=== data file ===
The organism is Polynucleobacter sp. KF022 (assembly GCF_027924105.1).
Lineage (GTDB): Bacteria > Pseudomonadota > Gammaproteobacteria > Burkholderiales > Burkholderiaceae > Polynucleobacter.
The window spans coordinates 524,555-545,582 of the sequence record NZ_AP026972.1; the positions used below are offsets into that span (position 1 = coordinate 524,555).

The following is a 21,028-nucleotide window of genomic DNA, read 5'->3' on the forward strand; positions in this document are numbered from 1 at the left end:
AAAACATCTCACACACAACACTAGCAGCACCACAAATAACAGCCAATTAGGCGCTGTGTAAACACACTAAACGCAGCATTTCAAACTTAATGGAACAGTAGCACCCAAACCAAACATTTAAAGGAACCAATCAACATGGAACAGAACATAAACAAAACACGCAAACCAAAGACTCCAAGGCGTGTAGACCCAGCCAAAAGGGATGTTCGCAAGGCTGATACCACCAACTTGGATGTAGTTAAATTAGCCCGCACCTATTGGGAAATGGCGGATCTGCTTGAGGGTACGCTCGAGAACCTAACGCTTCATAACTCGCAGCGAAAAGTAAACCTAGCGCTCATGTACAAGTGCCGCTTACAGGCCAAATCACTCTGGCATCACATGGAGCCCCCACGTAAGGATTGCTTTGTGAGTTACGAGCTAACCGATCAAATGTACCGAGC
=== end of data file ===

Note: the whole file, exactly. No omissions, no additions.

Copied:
The organism is Polynucleobacter sp. KF022 (assembly GCF_027924105.1).
Lineage (GTDB): Bacteria > Pseudomonadota > Gammaproteobacteria > Burkholderiales > Burkholderiaceae > Polynucleobacter.
The window spans coordinates 524,555-545,582 of the sequence record NZ_AP026972.1; the positions used below are offsets into that span (position 1 = coordinate 524,555).

The following is a 21,028-nucleotide window of genomic DNA, read 5'->3' on the forward strand; positions in this document are numbered from 1 at the left end:
AAAACATCTCACACACAACACTAGCAGCACCACAAATAACAGCCAATTAGGCGCTGTGTAAACACACTAAACGCAGCATTTCAAACTTAATGGAACAGTAGCACCCAAACCAAACATTTAAAGGAACCAATCAACATGGAACAGAACATAAACAAAACACGCAAACCAAAGACTCCAAGGCGTGTAGACCCAGCCAAAAGGGATGTTCGCAAGGCTGATACCACCAACTTGGATGTAGTTAAATTAGCCCGCACCTATTGGGAAATGGCGGATCTGCTTGAGGGTACGCTCGAGAACCTAACGCTTCATAACTCGCAGCGAAAAGTAAACCTAGCGCTCATGTACAAGTGCCGCTTACAGGCCAAATCACTCTGGCATCACATGGAGCCCCCACGTAAGGATTGCTTTGTGAGTTACGAGCTAACCGATCAAATGTACCGAGC